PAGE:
Aug. 5 (Bloomberg) -- General Motors Co. is studying several possible additions to its vehicle lineup, including a new midsize pickup and a stretched version of its European minivan, said three people familiar with the process.
Chief Executive Officer Ed Whitacre has told his staff to explore adding a few models to its future portfolio. He wants GM’s product staff to consider small, youth-oriented cars for Chevrolet and a large prestige sedan for Cadillac, as well as the minivan and midsize pickup, said two of the people, who asked not to be identified disclosing private discussions. The ideas are under study and may not be built, the people said.
Whitacre’s push to fill holes in the lineup shows how much GM has changed since last year’s bankruptcy. Now managed by industry outsiders preparing for an initial stock offering and freed of historic cost constraints, the new company is able to consider vehicles the Detroit-based carmaker once shunned.
“New management can look at things from a different angle,” said Rebecca Lindland, analyst with IHS Automotive, a research firm in Lexington, Massachusetts. “There’s a lot of market share up for grabs. It makes sense to look at some of these products.”
In June, Whitacre named Stephen Carlisle vice president of global product planning, reporting directly to the chairman. Since then, Whitacre has been asking his management team to explore new product ideas to see if the company can find new market segments and boost sales in the long run, the people said.
A GM spokesman, Pat Morrissey, declined to comment.
The company phased out its last minivan, the Chevrolet Uplander, in 2008, after concluding that consumers are more interested in SUVs. So far this year consumers have purchased 266,000 minivans, with Chrysler Group LLC, Toyota Motor Corp. and Honda Motor Co. dominating the business.
GM isn’t looking at a traditional North American-style minivan, said two of the people. The company is studying whether it can increase the size of its Opel Zafira van sold in Europe, the people said. That model is built on the platform of GM’s Chevrolet Cruze compact car.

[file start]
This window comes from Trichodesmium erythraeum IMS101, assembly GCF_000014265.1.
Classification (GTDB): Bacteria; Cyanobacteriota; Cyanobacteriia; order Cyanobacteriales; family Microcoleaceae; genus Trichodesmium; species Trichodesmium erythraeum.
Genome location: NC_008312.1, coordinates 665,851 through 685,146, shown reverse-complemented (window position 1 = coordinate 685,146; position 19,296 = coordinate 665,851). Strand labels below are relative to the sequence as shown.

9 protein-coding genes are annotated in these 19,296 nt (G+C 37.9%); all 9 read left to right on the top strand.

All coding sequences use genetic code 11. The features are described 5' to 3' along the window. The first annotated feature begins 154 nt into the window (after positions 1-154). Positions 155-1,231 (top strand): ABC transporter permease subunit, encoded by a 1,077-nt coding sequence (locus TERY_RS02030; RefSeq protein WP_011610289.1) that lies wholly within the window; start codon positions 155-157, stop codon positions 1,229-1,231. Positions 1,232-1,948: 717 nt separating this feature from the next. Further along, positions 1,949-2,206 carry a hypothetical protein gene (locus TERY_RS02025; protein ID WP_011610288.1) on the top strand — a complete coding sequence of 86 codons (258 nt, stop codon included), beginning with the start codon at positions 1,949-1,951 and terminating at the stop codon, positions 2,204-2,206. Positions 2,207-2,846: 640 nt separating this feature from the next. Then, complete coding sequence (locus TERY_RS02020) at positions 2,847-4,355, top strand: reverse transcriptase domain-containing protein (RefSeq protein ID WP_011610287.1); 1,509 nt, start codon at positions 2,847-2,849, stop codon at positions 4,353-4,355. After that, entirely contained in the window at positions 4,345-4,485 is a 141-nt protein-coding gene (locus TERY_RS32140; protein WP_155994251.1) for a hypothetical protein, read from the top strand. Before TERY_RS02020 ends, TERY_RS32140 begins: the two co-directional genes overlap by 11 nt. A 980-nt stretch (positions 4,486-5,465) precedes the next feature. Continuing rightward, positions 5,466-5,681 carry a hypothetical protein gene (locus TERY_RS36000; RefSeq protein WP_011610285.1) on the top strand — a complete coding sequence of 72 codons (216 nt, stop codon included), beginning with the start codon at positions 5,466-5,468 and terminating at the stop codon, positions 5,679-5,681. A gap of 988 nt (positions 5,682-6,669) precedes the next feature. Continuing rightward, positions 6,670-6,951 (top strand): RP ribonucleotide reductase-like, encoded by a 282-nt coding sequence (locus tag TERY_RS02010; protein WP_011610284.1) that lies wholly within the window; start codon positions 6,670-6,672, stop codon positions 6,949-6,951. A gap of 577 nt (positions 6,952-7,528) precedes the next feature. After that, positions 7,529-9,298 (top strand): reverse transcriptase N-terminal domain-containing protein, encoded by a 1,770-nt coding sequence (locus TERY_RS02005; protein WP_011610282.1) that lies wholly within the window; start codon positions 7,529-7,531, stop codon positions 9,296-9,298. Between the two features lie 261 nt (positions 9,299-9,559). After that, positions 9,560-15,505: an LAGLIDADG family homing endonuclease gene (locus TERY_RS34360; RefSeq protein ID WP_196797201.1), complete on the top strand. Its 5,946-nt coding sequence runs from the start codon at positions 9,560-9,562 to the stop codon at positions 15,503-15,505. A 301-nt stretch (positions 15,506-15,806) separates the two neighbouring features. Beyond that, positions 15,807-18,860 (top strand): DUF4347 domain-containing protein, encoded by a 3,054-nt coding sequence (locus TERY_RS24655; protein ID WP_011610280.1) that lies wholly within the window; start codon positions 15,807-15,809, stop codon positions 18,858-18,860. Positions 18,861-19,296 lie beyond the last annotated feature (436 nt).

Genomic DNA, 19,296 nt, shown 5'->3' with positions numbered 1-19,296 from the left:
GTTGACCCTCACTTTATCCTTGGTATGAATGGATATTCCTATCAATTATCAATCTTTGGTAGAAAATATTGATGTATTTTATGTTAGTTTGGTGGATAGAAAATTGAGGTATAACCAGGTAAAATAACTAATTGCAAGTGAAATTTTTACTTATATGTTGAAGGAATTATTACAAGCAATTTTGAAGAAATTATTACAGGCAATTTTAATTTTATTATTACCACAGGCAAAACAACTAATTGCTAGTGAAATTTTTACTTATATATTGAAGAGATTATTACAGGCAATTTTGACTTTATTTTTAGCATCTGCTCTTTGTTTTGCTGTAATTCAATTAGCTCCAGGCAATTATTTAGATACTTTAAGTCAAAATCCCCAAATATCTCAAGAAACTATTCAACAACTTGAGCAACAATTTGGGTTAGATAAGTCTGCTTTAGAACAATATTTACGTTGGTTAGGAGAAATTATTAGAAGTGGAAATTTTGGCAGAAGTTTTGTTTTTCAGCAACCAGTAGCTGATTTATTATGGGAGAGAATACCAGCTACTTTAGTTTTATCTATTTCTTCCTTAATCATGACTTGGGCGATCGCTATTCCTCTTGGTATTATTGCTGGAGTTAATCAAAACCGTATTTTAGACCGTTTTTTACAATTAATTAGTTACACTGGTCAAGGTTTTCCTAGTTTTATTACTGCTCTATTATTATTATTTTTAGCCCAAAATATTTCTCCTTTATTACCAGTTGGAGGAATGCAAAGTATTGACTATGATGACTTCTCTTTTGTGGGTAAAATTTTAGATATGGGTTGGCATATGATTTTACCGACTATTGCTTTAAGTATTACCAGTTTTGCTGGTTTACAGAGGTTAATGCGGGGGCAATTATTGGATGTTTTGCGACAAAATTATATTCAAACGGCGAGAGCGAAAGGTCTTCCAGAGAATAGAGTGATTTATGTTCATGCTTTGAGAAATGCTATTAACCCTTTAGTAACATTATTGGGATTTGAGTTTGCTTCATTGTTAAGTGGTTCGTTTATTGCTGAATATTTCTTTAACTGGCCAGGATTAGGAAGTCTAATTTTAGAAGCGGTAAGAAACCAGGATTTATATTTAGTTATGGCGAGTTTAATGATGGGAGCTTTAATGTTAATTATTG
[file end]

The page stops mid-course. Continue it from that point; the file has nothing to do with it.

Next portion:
“The minivan they are looking at doing would be a rethink,” said Jim Hall, principal of 2953 Analytics Inc., a consulting firm in Birmingham, Michigan.
GM has done less work on a new minivan than the other ideas the company is considering, two people familiar with the matter said.
GM is also looking at a new midsize pickup entry. The company sells the Chevrolet Colorado and GMC Canyon now, which are scheduled to be phased out in 2012. GM is looking at making a new model based on a pickup the company sells in emerging markets, one of the people said.
The small and midsize pickup market is a tough business in the U.S. right now. Sales fell 5.6 percent in the first seven months of the year, while total vehicle deliveries rose 14.8 percent, according to researcher Autodata Corp., based in Woodcliff Lake, New Jersey. GM, second only to Ford Motor Co. in large pickup sales, has 12.5 percent of the small pickup market, which Toyota dominates with 42 percent share this year.
One challenge is making a pickup that is cheap enough to lure buyers, Hall said. The Colorado starts at $16,765, or $580 cheaper than the full-size Silverado pickup. Many buyers opt for the larger truck because the prices are so close, Hall said.
GM is also exploring more youth-oriented cars for Chevrolet, a new compact SUV for the brand and a large, stylish sedan to compete with the Ford Taurus, said one of the people.
To target young buyers, GM is preparing to introduce the Chevrolet Aveo and Spark subcompacts. The GMC Granite, a boxy, small SUV that would compete with Toyota’s Scion xB, is also close to approval, the person said.
The company has also started work on a flagship sedan for Cadillac, two of the people said. Designers are looking at several prototypes that differ from the XTS concept car on display at the Detroit auto show in January, they said. If GM’s board approves funding for the luxury car, intended to compete with BMW AG’s 7 Series, it wouldn’t be built for several years, they said.
Some of the studies are being done to make sure GM can meet federal fuel economy rules that get tougher in 2016. By then, regulations mandate that each carmaker average 34.1 mpg across its fleet, up from 27.6 mpg for 2011.
GM is looking at a minivan and a pickup in case higher fuel prices necessitate something smaller than SUVs for large families or something more efficient than today’s large work trucks.
The company is also looking at a diesel engine for passenger cars in the U.S., said two people familiar with that plan. GM sells a diesel only in its large pickups.
GM no longer has financial constraints to keep the company from investing in new models. The capital expenditures budget is $6 billion a year, compared with $4.5 billion for Ford. Whitacre may invest more money for the right products and the company may need to hire more engineers and designers to develop the models, the three people said.
“Money isn’t the problem,” Hall said. “They don’t have enough people to do the work. It makes sense to look at these products. They could find the product they need this way.”
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